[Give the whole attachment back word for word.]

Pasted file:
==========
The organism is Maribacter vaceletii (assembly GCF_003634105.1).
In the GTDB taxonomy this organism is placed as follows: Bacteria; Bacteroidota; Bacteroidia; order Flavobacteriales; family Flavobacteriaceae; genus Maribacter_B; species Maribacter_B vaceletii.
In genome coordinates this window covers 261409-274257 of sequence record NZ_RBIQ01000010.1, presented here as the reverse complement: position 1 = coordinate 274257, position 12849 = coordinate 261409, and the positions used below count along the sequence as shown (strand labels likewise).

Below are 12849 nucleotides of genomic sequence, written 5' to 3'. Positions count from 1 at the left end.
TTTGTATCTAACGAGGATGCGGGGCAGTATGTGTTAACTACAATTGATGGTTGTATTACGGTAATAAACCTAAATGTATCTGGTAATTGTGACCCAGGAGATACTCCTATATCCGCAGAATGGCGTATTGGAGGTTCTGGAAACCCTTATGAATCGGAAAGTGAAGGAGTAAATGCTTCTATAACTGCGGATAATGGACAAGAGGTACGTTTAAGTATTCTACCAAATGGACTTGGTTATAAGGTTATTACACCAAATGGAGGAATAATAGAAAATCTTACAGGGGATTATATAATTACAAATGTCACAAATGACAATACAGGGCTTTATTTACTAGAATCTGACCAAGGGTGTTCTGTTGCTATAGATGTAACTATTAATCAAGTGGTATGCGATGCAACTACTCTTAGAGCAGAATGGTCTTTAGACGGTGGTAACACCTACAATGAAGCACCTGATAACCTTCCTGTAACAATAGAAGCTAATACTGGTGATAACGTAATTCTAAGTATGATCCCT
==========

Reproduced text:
The organism is Maribacter vaceletii (assembly GCF_003634105.1).
In the GTDB taxonomy this organism is placed as follows: Bacteria; Bacteroidota; Bacteroidia; order Flavobacteriales; family Flavobacteriaceae; genus Maribacter_B; species Maribacter_B vaceletii.
In genome coordinates this window covers 261409-274257 of sequence record NZ_RBIQ01000010.1, presented here as the reverse complement: position 1 = coordinate 274257, position 12849 = coordinate 261409, and the positions used below count along the sequence as shown (strand labels likewise).

Below are 12849 nucleotides of genomic sequence, written 5' to 3'. Positions count from 1 at the left end.
TTTGTATCTAACGAGGATGCGGGGCAGTATGTGTTAACTACAATTGATGGTTGTATTACGGTAATAAACCTAAATGTATCTGGTAATTGTGACCCAGGAGATACTCCTATATCCGCAGAATGGCGTATTGGAGGTTCTGGAAACCCTTATGAATCGGAAAGTGAAGGAGTAAATGCTTCTATAACTGCGGATAATGGACAAGAGGTACGTTTAAGTATTCTACCAAATGGACTTGGTTATAAGGTTATTACACCAAATGGAGGAATAATAGAAAATCTTACAGGGGATTATATAATTACAAATGTCACAAATGACAATACAGGGCTTTATTTACTAGAATCTGACCAAGGGTGTTCTGTTGCTATAGATGTAACTATTAATCAAGTGGTATGCGATGCAACTACTCTTAGAGCAGAATGGTCTTTAGACGGTGGTAACACCTACAATGAAGCACCTGATAACCTTCCTGTAACAATAGAAGCTAATACTGGTGATAACGTAATTCTAAGTATGATCCCT